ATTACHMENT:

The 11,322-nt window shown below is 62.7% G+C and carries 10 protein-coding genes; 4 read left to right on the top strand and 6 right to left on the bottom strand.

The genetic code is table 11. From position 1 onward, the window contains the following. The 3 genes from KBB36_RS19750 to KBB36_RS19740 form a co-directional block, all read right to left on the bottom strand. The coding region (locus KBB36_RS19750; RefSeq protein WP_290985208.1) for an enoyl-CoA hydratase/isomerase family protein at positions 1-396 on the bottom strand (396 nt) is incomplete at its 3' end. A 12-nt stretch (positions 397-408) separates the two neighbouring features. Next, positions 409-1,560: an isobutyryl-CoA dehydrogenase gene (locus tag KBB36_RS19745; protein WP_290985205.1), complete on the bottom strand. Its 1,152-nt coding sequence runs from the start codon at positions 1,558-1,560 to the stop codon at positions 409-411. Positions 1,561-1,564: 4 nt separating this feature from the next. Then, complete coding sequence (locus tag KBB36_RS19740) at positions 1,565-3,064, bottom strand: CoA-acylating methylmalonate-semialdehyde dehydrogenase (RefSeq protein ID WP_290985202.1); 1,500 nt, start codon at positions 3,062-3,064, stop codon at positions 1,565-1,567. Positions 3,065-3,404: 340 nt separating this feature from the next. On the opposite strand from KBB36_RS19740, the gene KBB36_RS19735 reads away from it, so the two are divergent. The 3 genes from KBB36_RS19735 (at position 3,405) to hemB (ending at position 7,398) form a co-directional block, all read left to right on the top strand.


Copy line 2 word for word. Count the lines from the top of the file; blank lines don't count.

The genetic code is table 11. From position 1 onward, the window contains the following. The 3 genes from KBB36_RS19750 to KBB36_RS19740 form a co-directional block, all read right to left on the bottom strand. The coding region (locus KBB36_RS19750; RefSeq protein WP_290985208.1) for an enoyl-CoA hydratase/isomerase family protein at positions 1-396 on the bottom strand (396 nt) is incomplete at its 3' end. A 12-nt stretch (positions 397-408) separates the two neighbouring features. Next, positions 409-1,560: an isobutyryl-CoA dehydrogenase gene (locus tag KBB36_RS19745; protein WP_290985205.1), complete on the bottom strand. Its 1,152-nt coding sequence runs from the start codon at positions 1,558-1,560 to the stop codon at positions 409-411. Positions 1,561-1,564: 4 nt separating this feature from the next. Then, complete coding sequence (locus tag KBB36_RS19740) at positions 1,565-3,064, bottom strand: CoA-acylating methylmalonate-semialdehyde dehydrogenase (RefSeq protein ID WP_290985202.1); 1,500 nt, start codon at positions 3,062-3,064, stop codon at positions 1,565-1,567. Positions 3,065-3,404: 340 nt separating this feature from the next. On the opposite strand from KBB36_RS19740, the gene KBB36_RS19735 reads away from it, so the two are divergent. The 3 genes from KBB36_RS19735 (at position 3,405) to hemB (ending at position 7,398) form a co-directional block, all read left to right on the top strand.